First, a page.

The nakhlite hydrothermal brine on Mars

Bridges, John and Schwenzer, Susanne (2012). The nakhlite hydrothermal brine on Mars. Earth and Planetary Science Letters, 359-360 pp. 117–123.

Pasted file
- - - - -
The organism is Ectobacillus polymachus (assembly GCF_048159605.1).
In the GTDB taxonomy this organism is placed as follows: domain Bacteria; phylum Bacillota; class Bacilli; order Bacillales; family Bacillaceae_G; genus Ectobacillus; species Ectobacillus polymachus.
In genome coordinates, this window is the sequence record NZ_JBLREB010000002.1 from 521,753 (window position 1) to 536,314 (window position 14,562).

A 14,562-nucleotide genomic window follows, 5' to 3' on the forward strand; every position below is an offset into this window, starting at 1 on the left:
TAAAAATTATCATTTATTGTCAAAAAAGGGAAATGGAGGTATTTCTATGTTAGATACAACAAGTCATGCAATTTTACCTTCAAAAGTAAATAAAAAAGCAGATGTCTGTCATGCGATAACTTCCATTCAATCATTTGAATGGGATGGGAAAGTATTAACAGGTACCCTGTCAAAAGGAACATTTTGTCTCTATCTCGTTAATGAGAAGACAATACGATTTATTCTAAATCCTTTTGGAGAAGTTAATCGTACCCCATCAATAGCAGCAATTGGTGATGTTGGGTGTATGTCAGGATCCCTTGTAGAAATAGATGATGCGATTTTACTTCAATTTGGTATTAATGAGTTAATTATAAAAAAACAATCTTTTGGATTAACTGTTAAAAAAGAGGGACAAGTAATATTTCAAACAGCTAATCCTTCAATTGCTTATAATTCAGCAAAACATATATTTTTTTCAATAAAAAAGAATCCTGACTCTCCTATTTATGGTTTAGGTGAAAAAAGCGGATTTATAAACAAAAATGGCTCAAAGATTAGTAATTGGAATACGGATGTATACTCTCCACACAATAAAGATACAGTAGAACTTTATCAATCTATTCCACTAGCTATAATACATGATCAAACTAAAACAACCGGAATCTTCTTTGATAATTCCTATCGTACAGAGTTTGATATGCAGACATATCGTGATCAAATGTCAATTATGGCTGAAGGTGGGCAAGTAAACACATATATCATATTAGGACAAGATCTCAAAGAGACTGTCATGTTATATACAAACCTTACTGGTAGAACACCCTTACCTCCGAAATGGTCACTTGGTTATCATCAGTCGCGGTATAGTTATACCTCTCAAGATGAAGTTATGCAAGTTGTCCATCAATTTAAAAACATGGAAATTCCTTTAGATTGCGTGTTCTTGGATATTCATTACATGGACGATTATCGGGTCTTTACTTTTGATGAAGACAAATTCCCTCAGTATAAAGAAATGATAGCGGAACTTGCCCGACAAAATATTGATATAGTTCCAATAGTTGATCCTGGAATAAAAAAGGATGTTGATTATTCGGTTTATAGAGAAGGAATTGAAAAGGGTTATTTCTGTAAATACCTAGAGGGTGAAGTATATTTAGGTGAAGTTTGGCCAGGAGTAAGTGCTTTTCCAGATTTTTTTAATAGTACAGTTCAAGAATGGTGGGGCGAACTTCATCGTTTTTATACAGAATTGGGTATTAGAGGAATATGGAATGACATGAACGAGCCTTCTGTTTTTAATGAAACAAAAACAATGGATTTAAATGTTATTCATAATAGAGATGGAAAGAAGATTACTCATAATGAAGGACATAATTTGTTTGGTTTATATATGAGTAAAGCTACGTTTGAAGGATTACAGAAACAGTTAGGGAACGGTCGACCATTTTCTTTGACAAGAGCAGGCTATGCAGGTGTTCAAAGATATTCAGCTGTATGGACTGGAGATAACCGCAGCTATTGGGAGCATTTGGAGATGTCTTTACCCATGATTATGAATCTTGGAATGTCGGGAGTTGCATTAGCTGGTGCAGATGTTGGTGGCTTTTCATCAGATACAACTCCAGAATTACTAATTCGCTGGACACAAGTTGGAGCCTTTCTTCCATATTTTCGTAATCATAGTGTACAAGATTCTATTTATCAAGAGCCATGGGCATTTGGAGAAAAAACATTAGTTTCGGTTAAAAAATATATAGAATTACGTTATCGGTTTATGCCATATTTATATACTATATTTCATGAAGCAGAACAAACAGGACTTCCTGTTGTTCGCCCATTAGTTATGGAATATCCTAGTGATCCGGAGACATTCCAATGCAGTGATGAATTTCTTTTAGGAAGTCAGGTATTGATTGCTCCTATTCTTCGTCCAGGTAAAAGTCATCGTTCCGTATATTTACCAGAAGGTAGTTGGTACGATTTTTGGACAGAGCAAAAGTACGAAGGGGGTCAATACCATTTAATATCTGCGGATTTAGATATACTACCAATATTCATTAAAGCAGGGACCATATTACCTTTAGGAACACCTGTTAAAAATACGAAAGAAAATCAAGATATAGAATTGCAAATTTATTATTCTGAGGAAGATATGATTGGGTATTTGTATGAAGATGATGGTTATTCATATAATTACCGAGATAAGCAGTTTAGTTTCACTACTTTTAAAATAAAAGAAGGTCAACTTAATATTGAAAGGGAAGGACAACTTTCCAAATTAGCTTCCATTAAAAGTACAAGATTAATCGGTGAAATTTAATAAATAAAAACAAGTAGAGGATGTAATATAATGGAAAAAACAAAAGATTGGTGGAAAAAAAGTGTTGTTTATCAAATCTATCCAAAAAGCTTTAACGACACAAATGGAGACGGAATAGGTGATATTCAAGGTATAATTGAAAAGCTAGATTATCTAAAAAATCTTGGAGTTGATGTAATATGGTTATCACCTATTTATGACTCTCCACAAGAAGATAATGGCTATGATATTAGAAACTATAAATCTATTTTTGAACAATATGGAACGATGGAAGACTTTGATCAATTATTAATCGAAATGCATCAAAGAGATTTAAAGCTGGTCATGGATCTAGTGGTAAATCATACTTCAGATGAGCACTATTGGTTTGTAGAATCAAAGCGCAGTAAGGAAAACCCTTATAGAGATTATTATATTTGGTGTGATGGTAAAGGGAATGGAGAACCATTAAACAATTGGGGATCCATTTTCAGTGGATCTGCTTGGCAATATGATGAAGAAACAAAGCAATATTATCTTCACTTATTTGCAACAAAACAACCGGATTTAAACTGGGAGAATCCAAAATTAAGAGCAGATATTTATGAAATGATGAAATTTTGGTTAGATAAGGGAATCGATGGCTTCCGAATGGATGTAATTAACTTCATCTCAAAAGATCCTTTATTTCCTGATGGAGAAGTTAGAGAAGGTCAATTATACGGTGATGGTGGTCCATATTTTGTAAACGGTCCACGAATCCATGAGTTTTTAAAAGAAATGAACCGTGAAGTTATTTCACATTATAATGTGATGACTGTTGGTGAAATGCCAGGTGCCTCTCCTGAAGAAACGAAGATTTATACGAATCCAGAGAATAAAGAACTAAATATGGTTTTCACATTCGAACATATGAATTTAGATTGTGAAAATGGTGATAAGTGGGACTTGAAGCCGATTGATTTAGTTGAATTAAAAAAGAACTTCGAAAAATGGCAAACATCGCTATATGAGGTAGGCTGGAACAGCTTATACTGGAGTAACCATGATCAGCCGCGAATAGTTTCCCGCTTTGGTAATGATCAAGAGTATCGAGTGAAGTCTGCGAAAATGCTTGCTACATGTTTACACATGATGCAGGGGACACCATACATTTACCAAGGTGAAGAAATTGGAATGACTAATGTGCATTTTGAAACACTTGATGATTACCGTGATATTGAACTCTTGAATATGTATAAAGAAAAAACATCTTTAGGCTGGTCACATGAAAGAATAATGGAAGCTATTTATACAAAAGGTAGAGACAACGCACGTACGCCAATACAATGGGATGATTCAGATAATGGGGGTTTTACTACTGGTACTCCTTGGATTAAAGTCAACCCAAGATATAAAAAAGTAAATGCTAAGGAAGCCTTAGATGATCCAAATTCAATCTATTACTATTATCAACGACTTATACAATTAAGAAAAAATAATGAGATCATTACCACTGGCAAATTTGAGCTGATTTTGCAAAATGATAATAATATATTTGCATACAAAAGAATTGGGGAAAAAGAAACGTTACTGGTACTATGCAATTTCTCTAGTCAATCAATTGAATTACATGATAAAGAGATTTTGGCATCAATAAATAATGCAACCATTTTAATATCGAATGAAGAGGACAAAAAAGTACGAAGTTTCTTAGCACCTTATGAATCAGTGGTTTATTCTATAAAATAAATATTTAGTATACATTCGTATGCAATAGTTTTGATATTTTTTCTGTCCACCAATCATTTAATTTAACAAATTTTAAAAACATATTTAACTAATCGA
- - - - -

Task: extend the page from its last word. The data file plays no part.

Water is the basis of habitability; and formation conditions of hydrous alteration minerals are key to temperature and chemical conditions of that water. Using new, detailed observations on nakhlite martian meteorite alteration composition, temperature and redox conditions of the water that formed the observed hydrous alteration can be determined through thermochemical modelling. We show that the nakhlite parent rocks on Mars encountered a CO2-rich hydrothermal fluid at 150≤T≤200 °C, pH 6–8 with a water:rock ratio (W/R) ≤300. Under these conditions, Fe-rich carbonate was precipitated within brittle fractures. As the fluid cooled to 50 °C, at pH 9 and W/R of 6, Fe-rich phyllosilicate precipitated, followed in turn by rapid precipitation of an amorphous gel. It was enriched in the most soluble species (e.g. K, Na), of alkaline pH, and similar to terrestrial, i.e. not seawater-influenced, dilute brines in basaltic terrains on Earth. Our results show that environments associated with this type of fluid were habitable, unlike those associated with acid-sulphate fluids. Considering the timing of the nakhlite alteration, the most likely cause is impact-generated hydrothermal alteration of the nakhlite pile at the margins of an impact crater. The martian subsurface fluid forming phyllosilicates provided habitable temperatures and many of the nutrients required for life.

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